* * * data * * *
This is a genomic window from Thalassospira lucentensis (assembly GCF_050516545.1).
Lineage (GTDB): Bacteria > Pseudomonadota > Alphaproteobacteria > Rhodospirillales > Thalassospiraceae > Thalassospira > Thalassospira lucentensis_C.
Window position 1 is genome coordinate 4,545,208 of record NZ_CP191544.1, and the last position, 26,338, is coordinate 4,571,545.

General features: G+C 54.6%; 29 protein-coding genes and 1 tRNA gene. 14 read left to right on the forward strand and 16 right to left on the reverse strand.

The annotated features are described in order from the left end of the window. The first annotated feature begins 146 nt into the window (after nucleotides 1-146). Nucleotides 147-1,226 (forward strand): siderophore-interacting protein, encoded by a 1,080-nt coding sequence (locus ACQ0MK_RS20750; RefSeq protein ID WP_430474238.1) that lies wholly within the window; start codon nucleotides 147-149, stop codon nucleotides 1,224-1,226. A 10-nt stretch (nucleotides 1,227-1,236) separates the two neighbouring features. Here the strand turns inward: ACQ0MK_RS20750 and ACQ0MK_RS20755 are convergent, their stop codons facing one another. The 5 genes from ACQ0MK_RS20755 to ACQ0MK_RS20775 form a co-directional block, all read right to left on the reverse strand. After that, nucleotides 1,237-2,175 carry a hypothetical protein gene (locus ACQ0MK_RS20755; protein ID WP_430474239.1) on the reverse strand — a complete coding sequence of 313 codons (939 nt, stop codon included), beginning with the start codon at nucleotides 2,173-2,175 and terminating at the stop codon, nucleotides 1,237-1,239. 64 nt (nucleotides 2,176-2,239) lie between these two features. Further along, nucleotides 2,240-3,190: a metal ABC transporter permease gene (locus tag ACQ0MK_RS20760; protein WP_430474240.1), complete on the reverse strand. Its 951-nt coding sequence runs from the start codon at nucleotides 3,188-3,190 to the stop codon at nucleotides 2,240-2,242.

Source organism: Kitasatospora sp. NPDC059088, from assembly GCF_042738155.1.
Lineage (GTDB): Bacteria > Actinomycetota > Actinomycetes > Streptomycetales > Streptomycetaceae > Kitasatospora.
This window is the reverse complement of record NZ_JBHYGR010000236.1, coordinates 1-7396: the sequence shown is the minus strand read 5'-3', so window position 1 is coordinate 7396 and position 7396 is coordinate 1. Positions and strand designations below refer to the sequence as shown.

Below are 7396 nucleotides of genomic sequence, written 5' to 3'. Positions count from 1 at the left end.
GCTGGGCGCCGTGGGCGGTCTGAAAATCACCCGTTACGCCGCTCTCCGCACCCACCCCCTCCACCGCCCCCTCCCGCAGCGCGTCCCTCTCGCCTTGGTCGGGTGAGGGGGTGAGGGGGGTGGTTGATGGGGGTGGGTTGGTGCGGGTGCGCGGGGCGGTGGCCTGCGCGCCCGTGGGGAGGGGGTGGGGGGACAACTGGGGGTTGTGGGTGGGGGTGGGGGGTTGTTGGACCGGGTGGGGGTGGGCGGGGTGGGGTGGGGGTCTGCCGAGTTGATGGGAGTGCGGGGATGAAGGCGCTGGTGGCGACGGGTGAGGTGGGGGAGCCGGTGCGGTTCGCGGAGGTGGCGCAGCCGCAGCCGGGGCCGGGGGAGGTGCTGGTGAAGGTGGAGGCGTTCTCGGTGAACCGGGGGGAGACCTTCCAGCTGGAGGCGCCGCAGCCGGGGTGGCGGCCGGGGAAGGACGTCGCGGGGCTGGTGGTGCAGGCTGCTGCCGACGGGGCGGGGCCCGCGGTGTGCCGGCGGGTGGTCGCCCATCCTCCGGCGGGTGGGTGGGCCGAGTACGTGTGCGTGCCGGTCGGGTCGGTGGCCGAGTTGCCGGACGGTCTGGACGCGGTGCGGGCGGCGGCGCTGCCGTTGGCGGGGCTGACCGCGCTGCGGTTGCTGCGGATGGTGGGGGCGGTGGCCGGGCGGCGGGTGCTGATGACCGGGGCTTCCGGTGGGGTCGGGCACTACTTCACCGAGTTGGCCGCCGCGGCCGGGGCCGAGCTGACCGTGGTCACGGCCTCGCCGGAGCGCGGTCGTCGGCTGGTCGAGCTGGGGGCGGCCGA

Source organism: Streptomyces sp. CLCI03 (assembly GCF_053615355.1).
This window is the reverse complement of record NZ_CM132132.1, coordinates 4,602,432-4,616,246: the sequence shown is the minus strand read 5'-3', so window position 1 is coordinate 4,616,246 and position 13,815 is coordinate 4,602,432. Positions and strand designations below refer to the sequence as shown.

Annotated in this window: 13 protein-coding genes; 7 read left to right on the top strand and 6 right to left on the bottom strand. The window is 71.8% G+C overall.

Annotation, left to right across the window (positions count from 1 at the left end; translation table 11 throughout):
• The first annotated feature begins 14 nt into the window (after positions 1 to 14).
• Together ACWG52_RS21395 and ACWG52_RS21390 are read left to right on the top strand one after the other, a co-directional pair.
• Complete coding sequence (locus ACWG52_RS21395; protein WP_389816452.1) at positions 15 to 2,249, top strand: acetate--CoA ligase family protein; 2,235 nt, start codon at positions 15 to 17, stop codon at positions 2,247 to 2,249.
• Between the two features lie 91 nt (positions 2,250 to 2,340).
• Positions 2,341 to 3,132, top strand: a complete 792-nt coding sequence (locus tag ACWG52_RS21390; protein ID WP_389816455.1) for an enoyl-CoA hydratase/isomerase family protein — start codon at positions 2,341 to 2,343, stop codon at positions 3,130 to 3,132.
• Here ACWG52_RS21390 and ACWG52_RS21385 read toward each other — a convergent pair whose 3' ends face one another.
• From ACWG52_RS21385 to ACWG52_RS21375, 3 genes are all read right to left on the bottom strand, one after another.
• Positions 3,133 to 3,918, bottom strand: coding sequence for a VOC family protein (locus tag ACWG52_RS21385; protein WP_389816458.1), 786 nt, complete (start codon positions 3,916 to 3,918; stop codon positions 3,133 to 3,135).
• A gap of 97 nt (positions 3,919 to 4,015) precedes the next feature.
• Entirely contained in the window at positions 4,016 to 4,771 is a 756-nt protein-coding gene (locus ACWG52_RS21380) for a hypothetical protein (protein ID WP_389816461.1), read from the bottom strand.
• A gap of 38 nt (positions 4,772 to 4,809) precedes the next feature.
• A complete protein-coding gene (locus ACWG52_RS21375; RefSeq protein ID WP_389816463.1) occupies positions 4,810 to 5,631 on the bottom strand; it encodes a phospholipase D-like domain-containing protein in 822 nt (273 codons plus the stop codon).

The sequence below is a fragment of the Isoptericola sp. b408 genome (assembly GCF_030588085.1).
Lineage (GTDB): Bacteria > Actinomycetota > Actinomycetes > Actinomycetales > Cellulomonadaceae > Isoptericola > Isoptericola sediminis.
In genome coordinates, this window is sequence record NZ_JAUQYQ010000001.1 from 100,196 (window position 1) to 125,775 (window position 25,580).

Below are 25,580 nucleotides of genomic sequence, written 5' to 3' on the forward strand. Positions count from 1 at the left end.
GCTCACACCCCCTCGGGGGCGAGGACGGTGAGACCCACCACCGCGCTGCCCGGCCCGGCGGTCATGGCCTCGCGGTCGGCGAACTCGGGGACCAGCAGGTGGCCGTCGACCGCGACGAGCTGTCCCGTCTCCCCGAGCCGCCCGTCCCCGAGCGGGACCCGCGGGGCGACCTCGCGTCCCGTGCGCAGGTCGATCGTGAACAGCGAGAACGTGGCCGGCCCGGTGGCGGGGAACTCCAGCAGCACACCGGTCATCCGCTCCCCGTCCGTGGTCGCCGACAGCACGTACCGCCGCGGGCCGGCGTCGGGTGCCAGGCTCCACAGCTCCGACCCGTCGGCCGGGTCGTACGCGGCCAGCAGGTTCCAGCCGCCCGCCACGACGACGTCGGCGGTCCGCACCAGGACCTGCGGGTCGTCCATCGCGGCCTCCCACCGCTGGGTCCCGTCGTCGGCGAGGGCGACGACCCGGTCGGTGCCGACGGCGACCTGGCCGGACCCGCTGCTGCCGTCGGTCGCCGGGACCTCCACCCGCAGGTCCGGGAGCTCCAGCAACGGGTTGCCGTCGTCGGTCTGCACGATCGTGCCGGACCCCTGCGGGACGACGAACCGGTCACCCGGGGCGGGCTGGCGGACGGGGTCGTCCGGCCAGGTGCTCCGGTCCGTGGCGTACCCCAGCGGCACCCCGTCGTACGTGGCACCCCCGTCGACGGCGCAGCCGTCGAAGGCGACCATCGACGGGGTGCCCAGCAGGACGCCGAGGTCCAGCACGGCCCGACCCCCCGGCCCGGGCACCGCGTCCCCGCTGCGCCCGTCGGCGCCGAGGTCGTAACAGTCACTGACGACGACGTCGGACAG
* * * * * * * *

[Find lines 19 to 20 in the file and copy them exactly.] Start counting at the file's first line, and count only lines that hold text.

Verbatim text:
• Positions 2,341 to 3,132, top strand: a complete 792-nt coding sequence (locus tag ACWG52_RS21390; protein ID WP_389816455.1) for an enoyl-CoA hydratase/isomerase family protein — start codon at positions 2,341 to 2,343, stop codon at positions 3,130 to 3,132.
• Here ACWG52_RS21390 and ACWG52_RS21385 read toward each other — a convergent pair whose 3' ends face one another.